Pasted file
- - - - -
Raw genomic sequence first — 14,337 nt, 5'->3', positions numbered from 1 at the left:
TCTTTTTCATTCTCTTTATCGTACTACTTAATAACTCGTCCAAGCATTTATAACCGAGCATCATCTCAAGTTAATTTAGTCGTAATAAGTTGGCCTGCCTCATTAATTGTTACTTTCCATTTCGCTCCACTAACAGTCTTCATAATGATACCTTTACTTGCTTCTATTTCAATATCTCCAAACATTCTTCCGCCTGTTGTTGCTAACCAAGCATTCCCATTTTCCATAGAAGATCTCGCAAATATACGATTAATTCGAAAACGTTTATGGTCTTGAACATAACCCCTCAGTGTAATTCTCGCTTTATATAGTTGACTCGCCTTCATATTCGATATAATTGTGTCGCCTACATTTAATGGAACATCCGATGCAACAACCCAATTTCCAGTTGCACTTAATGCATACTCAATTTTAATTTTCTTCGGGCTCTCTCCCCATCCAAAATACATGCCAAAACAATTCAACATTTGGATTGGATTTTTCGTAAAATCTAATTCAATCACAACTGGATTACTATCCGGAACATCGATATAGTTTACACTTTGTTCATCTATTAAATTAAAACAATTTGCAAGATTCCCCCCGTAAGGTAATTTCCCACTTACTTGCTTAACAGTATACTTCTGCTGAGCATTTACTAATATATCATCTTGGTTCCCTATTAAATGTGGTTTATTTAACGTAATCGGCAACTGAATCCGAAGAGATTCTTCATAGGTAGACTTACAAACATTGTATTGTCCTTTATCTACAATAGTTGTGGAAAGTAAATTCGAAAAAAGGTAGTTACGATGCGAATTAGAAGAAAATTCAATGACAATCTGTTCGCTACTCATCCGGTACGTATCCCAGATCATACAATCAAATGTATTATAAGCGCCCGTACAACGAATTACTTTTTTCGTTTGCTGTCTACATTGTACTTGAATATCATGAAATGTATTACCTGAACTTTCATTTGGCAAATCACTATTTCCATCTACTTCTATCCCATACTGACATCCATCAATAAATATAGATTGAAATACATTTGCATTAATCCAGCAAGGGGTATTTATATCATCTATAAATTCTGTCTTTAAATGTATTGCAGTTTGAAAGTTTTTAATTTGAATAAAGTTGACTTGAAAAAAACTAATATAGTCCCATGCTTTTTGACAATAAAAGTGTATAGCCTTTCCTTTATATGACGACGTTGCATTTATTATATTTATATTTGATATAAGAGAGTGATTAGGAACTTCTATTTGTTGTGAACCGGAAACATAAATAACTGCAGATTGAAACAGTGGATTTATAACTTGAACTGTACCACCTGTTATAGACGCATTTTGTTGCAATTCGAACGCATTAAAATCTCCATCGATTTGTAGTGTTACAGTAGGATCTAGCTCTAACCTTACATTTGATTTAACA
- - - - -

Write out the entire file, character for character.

Raw genomic sequence first — 14,337 nt, 5'->3', positions numbered from 1 at the left:
TCTTTTTCATTCTCTTTATCGTACTACTTAATAACTCGTCCAAGCATTTATAACCGAGCATCATCTCAAGTTAATTTAGTCGTAATAAGTTGGCCTGCCTCATTAATTGTTACTTTCCATTTCGCTCCACTAACAGTCTTCATAATGATACCTTTACTTGCTTCTATTTCAATATCTCCAAACATTCTTCCGCCTGTTGTTGCTAACCAAGCATTCCCATTTTCCATAGAAGATCTCGCAAATATACGATTAATTCGAAAACGTTTATGGTCTTGAACATAACCCCTCAGTGTAATTCTCGCTTTATATAGTTGACTCGCCTTCATATTCGATATAATTGTGTCGCCTACATTTAATGGAACATCCGATGCAACAACCCAATTTCCAGTTGCACTTAATGCATACTCAATTTTAATTTTCTTCGGGCTCTCTCCCCATCCAAAATACATGCCAAAACAATTCAACATTTGGATTGGATTTTTCGTAAAATCTAATTCAATCACAACTGGATTACTATCCGGAACATCGATATAGTTTACACTTTGTTCATCTATTAAATTAAAACAATTTGCAAGATTCCCCCCGTAAGGTAATTTCCCACTTACTTGCTTAACAGTATACTTCTGCTGAGCATTTACTAATATATCATCTTGGTTCCCTATTAAATGTGGTTTATTTAACGTAATCGGCAACTGAATCCGAAGAGATTCTTCATAGGTAGACTTACAAACATTGTATTGTCCTTTATCTACAATAGTTGTGGAAAGTAAATTCGAAAAAAGGTAGTTACGATGCGAATTAGAAGAAAATTCAATGACAATCTGTTCGCTACTCATCCGGTACGTATCCCAGATCATACAATCAAATGTATTATAAGCGCCCGTACAACGAATTACTTTTTTCGTTTGCTGTCTACATTGTACTTGAATATCATGAAATGTATTACCTGAACTTTCATTTGGCAAATCACTATTTCCATCTACTTCTATCCCATACTGACATCCATCAATAAATATAGATTGAAATACATTTGCATTAATCCAGCAAGGGGTATTTATATCATCTATAAATTCTGTCTTTAAATGTATTGCAGTTTGAAAGTTTTTAATTTGAATAAAGTTGACTTGAAAAAAACTAATATAGTCCCATGCTTTTTGACAATAAAAGTGTATAGCCTTTCCTTTATATGACGACGTTGCATTTATTATATTTATATTTGATATAAGAGAGTGATTAGGAACTTCTATTTGTTGTGAACCGGAAACATAAATAACTGCAGATTGAAACAGTGGATTTATAACTTGAACTGTACCACCTGTTATAGACGCATTTTGTTGCAATTCGAACGCATTAAAATCTCCATCGATTTGTAGTGTTACAGTAGGATCTAGCTCTAACCTTACATTTGATTTAACA